I prefer my pie to be served either cold or at room temperature and, please, if it’s a fruit pie, no ice cream or whipped cream.  I’d rather save the calories (as if I consider such things when it comes to pie) for a second piece!

As you can see, I’ve given a lot of thought to pie.  There are few that I don’t like. Cream pies?  Meringue pies?  Chiffon pies?  Fruit pies?  YES!  Even mincemeat pies (hot and with LOADS of brandy butter) meet with my approval under the right circumstances.

So there you have it…  a glimpse into my baking and eating life.  To me, pie is wrapped up with all sorts of lovely things – Sunday dinners and summer picnics;  Monday morning breakfasts and after school snacks; and people who really like you and, to show it, will make you a pie.

Wednesday, February 1, 2017

The Ave Maria Album... What a Good Idea!


Like most people, there are certain pieces of music that I can listen to over and over again and never tire of them.  WAY back in 1998 I found, and was given, "The Ave Maria Album", a CD that contains at least sixteen versions of this marvelous song.  There are performances of the Bach-Gounod piece, Verdi's rendition as well as my favorite by Schubert.

In addition to different composers, the songs are performed by different artists.  Placido Domingo, Mario Lanza and even Enrico Caruso fill out the tenor section, while Leontyne Price, Marian Anderson and Jeanette MacDonald are among the sopranos and contraltos that represent the women.





In the last nineteen years, I've listened to this album over and over again.  Sometimes I play it very, very loudly in the car and, at other times, I play it softly while trying to get to sleep.  While the Schubert version is my favorite with it's soaring notes, the Verdi rendition sounds almost like a very personal plea.  The Bach-Gounod reminds me of a lovely lullaby.




I think that this album containing several artists performing the same songs is a smashing idea!  There are so many compositions that I love enough to listen to over and over again, but hearing them in slightly different forms keeps things interesting.  In fact, I've created my own playlists featuring some of them, many of which are uniquely British tunes.  I can't get enough of Parry's "Jerusalem", and even "Rule, Britannia" energizes me.  "Jupiter", from Holst's "The Planets", which is also known as the anthem "I Vow to Thee, My Country" and "Land of Hope and Glory" are also favorites that never cease to impress.  "O Mio Babbino, Caro", whether sung by Kiri te Kanawa or Maria Callas, and "Nessun Dorma", which really belongs to Luciano Pavarotti, always remind me of the summer when I first met my wife.  We must have been watching a lot of Merchant-Ivory movies and I think "The Three Tenors" were at their height, so these pieces give me wonderfully nostalgic feelings.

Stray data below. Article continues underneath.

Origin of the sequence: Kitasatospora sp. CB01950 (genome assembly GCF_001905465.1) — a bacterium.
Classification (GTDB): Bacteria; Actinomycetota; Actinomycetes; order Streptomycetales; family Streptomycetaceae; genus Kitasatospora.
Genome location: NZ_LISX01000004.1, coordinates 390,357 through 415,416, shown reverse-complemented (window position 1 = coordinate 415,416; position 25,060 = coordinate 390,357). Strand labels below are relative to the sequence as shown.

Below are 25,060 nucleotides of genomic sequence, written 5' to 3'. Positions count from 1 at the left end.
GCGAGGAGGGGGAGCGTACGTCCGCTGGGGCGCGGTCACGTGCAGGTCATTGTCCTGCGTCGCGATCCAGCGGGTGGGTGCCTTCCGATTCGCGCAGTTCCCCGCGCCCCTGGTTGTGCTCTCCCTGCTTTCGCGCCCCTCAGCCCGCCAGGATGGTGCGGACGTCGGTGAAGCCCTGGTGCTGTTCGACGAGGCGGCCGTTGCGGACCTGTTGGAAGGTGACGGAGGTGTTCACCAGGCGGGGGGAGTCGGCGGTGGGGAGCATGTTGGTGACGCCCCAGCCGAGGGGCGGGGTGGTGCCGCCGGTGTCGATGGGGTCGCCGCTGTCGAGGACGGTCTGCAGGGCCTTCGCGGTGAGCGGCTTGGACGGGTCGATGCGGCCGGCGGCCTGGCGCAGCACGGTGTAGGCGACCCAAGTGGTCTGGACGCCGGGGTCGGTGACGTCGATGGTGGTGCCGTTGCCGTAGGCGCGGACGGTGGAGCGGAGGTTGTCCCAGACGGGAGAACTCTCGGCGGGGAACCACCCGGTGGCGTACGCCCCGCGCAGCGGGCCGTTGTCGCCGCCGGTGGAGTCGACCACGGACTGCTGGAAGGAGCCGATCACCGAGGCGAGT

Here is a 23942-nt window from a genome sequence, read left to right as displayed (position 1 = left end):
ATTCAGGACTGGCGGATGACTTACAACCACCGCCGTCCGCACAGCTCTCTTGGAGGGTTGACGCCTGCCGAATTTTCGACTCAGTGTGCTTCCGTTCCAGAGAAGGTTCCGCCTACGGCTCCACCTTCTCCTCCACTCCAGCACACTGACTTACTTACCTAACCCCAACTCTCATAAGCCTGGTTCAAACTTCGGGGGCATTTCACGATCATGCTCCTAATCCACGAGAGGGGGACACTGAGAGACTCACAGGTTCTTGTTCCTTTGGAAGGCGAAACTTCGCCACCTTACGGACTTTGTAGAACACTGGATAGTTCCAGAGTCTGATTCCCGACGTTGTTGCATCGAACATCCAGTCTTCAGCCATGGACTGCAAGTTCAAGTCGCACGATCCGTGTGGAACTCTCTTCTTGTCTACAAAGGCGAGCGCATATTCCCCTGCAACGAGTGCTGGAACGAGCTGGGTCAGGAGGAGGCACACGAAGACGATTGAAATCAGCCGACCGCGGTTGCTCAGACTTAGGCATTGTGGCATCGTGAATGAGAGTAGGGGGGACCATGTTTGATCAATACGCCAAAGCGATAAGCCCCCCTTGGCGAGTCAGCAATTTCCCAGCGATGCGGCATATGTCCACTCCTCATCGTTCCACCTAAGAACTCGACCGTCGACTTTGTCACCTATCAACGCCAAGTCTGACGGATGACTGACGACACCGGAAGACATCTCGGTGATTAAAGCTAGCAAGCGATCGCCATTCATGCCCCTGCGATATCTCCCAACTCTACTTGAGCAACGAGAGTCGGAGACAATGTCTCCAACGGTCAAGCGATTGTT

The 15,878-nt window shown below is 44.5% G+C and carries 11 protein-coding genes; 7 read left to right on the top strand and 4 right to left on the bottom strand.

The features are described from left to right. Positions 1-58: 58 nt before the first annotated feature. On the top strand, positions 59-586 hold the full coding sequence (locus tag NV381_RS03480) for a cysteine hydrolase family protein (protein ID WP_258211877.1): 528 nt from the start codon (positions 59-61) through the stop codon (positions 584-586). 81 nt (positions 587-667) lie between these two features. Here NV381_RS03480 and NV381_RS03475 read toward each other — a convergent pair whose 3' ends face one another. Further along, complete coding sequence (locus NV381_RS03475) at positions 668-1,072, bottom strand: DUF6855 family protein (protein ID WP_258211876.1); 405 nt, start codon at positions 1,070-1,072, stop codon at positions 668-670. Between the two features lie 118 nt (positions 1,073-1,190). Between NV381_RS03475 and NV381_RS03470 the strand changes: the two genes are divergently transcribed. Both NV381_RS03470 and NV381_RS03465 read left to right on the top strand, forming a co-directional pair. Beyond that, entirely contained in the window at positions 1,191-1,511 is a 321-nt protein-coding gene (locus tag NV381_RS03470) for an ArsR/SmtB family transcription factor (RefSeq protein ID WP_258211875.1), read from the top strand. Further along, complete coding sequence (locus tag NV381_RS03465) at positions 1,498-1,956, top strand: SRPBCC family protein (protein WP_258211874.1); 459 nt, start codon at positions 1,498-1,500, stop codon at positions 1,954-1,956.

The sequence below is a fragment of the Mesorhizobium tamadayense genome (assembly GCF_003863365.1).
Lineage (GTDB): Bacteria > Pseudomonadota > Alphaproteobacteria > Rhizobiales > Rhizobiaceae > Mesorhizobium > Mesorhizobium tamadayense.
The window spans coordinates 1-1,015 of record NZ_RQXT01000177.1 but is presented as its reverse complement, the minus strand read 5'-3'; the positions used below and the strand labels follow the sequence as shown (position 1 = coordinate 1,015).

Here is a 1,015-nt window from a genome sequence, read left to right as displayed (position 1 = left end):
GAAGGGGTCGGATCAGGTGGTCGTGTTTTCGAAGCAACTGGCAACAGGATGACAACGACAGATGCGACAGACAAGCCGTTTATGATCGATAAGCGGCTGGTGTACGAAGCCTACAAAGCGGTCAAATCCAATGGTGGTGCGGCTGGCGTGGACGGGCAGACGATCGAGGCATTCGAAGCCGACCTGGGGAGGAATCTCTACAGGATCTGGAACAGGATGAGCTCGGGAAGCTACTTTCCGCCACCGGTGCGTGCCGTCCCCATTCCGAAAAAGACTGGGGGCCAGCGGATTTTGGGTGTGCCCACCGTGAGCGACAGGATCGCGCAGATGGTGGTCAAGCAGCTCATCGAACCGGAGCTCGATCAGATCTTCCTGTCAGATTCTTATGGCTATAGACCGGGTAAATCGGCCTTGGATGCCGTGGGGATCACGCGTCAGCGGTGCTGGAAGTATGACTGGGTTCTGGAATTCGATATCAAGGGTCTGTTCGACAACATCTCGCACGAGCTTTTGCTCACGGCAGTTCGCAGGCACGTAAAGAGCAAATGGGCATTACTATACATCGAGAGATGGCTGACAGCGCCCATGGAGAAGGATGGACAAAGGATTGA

Regardless of what songs you choose, focusing on a few of your absolute favorites and finding the many versions of them can be great fun, and it can give you a new appreciation for some much-loved music.



Tuesday, January 31, 2017

Cookbooks I Have Destroyed (and Loved...)


As I was looking through stacks and stacks of cookbooks at a local thrift store, I was struck by the fact that I already have the only cookbooks I need...  and then some!  Of course, the definition of "need" changes based on what I find, what I want, and what I can afford!  In terms of the books that I actually use almost daily, I've got 'em and there's only two!

The first is an obvious choice...  "The Joy of Cooking".  I actually have two editions of this one, the first is from the 1940s and belonged to my grandmother.  The second, and the one that I use most, is more current and was a gift from my oldest son.  He found it at a grade school book fair and was so proud when he gave it to me.  If the usefulness and appreciation of a gift can be determined by how "used" it looks, there are few books that are more beloved!  The cover is stained and burned and big chunks of the text are loose or disengaged entirely.  I have to stuff them back into the pages every time I take it down from the shelf!


"The Joy of Cooking" seems to have everything one needs for basic cooking.  You'd think I'd know the recipe for pancakes, waffles and pie crust by heart but, truth be told, I have to look every time I make them!  The book naturally falls open to the pancakes page, and the fluffy dumpling page is permanently marked with a little piece of dough.